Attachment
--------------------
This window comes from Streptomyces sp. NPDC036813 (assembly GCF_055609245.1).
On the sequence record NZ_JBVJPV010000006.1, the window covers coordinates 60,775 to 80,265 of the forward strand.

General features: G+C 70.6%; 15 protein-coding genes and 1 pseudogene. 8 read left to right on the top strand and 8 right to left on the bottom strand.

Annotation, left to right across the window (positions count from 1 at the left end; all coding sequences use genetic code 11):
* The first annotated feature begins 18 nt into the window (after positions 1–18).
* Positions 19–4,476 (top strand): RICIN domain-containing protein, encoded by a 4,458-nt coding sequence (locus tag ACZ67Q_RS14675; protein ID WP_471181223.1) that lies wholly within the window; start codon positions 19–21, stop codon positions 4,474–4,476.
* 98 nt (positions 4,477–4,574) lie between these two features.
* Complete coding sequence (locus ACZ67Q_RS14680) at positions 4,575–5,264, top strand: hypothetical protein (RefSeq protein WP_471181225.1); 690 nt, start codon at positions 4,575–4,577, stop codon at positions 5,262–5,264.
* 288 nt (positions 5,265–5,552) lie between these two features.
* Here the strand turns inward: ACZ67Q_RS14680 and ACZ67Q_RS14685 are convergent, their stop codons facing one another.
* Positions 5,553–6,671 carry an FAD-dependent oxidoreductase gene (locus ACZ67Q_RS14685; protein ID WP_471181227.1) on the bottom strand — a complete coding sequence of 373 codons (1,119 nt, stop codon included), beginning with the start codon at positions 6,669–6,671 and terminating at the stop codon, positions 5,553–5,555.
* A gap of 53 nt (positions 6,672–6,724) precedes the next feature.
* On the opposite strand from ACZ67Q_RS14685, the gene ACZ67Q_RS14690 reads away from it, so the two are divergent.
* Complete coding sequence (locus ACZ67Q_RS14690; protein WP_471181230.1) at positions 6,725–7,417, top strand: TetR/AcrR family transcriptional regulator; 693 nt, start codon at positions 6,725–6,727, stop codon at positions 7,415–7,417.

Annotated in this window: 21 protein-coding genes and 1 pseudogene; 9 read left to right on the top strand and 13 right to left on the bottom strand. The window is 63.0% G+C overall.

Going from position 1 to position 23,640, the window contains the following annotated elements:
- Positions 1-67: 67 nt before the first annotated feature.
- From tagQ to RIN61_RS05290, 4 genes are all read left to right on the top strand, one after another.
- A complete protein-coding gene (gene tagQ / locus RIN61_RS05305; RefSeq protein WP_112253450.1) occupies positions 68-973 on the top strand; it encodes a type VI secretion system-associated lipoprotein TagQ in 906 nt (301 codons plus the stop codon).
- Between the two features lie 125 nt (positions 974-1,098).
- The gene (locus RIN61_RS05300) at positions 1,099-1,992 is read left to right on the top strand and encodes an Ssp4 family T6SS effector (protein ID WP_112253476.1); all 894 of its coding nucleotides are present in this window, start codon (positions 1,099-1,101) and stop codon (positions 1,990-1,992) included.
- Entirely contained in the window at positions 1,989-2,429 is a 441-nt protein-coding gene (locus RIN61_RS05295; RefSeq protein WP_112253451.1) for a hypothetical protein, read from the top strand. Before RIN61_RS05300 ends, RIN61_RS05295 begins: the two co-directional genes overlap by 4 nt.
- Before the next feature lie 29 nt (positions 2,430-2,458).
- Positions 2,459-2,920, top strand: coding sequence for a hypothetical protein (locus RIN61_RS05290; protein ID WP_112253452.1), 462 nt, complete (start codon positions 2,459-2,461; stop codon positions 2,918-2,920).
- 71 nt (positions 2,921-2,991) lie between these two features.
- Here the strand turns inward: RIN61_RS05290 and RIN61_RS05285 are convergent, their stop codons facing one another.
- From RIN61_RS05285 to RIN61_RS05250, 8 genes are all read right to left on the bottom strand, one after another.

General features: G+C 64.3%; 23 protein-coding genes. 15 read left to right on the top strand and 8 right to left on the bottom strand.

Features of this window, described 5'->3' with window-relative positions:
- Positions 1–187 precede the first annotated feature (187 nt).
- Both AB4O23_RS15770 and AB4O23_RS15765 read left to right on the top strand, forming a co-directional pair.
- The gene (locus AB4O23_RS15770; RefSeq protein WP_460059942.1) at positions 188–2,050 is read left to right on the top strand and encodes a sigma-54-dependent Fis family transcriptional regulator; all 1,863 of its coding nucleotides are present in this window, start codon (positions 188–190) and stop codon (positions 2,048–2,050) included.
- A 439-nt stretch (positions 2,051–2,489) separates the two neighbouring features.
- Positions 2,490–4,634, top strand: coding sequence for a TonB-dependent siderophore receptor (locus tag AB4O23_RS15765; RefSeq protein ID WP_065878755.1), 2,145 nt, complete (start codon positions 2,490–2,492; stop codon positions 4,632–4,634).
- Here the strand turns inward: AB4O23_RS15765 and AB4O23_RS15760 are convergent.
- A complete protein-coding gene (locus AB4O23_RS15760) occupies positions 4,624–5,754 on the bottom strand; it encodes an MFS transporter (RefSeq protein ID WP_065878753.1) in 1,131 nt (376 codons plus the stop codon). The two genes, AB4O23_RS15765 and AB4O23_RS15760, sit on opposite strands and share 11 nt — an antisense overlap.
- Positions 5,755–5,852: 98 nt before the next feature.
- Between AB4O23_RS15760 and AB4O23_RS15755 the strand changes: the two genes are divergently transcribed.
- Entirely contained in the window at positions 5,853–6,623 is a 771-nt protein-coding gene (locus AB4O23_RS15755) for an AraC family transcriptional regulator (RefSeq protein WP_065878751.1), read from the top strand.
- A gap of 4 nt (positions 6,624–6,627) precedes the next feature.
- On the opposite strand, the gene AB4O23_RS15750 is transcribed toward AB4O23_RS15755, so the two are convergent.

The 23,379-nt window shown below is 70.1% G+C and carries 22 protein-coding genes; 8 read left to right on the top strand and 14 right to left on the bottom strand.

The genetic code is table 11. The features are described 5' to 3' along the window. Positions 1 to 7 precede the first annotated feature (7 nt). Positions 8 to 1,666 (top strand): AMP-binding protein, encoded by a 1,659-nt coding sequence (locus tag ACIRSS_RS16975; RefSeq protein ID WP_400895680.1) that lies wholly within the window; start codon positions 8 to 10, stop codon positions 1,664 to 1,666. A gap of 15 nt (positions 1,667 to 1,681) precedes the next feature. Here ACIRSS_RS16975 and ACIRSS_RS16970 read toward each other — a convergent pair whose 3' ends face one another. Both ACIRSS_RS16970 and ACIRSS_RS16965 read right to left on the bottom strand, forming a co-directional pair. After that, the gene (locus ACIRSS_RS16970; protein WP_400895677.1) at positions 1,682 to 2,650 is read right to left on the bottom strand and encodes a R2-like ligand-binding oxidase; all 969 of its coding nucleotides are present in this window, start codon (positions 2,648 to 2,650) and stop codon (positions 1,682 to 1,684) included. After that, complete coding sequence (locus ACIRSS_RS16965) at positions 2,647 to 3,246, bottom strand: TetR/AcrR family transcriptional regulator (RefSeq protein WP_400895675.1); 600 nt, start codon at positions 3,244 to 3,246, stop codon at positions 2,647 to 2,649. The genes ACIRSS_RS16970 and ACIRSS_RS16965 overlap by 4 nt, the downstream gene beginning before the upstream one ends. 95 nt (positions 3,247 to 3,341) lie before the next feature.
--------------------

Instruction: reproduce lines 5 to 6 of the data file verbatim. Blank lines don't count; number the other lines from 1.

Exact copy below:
* The first annotated feature begins 18 nt into the window (after positions 1–18).
* Positions 19–4,476 (top strand): RICIN domain-containing protein, encoded by a 4,458-nt coding sequence (locus tag ACZ67Q_RS14675; protein ID WP_471181223.1) that lies wholly within the window; start codon positions 19–21, stop codon positions 4,474–4,476.